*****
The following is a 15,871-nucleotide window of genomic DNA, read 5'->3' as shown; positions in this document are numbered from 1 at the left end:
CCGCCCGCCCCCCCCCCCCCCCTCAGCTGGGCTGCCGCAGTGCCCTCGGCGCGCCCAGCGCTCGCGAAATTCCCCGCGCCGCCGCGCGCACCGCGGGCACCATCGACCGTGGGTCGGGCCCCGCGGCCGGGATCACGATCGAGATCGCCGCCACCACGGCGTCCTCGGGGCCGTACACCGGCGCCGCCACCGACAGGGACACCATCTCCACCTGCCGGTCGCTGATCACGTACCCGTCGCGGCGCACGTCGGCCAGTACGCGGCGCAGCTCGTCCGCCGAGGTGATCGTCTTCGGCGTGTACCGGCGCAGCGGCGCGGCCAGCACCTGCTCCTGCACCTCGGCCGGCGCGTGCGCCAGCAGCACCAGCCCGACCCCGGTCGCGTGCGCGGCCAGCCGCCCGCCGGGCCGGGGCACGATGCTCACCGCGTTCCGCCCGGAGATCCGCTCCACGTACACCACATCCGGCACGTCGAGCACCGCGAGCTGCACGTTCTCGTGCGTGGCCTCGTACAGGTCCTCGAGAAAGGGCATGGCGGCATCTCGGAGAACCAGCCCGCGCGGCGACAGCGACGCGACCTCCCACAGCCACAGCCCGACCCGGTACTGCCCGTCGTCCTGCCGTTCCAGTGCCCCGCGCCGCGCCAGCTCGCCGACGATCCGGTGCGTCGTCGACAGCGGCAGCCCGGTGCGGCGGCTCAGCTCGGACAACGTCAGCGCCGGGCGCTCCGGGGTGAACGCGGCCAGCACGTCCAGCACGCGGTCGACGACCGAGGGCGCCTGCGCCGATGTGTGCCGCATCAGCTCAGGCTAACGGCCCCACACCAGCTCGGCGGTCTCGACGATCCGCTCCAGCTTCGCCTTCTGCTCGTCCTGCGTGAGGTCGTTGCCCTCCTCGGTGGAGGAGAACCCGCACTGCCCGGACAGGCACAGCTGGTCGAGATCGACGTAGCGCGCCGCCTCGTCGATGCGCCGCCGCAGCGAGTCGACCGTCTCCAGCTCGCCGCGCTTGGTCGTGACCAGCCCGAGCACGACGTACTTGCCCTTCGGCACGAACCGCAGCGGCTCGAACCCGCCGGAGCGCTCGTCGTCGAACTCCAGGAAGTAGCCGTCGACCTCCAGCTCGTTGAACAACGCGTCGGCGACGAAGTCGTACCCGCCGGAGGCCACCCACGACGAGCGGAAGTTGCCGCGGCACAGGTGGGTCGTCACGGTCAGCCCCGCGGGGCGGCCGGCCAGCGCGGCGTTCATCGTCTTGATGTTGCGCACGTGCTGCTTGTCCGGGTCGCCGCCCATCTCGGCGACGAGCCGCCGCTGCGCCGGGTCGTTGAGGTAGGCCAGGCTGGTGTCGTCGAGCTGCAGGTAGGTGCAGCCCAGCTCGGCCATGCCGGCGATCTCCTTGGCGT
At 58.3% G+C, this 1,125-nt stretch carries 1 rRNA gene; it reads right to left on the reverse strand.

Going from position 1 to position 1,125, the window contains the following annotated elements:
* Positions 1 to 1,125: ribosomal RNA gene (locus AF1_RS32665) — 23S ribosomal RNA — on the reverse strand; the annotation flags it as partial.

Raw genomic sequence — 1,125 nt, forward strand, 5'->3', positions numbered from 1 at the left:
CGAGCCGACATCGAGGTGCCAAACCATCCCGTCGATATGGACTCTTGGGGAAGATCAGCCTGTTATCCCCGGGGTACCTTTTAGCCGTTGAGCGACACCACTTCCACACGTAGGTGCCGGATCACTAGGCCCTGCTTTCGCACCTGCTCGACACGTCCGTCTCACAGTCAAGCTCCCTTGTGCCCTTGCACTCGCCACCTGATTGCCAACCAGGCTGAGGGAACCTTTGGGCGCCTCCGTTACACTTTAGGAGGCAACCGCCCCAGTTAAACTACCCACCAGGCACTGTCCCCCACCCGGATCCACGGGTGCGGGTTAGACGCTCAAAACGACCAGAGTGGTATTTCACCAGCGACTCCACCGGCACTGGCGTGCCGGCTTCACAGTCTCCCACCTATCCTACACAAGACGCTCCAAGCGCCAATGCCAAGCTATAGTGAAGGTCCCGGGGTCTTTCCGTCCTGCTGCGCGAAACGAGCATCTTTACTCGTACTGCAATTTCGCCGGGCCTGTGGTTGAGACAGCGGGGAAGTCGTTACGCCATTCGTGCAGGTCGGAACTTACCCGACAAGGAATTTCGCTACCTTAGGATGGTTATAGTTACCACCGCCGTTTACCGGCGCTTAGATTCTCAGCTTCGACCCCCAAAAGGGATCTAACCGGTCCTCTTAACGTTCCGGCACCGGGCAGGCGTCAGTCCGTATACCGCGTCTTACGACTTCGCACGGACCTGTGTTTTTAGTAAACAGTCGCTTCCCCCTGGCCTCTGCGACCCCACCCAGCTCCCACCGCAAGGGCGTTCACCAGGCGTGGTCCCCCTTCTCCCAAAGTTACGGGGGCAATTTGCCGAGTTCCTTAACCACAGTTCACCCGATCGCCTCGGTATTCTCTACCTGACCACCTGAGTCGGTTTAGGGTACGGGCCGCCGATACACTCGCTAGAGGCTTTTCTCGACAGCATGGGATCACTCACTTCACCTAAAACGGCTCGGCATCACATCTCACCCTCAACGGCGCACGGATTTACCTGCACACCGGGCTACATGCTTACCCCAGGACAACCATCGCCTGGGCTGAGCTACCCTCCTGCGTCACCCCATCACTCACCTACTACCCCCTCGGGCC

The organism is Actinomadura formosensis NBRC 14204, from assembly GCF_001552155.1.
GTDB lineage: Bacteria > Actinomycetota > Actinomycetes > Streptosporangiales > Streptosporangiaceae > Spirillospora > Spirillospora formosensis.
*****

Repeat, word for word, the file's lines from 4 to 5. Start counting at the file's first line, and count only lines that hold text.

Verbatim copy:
Going from position 1 to position 1,125, the window contains the following annotated elements:
* Positions 1 to 1,125: ribosomal RNA gene (locus AF1_RS32665) — 23S ribosomal RNA — on the reverse strand; the annotation flags it as partial.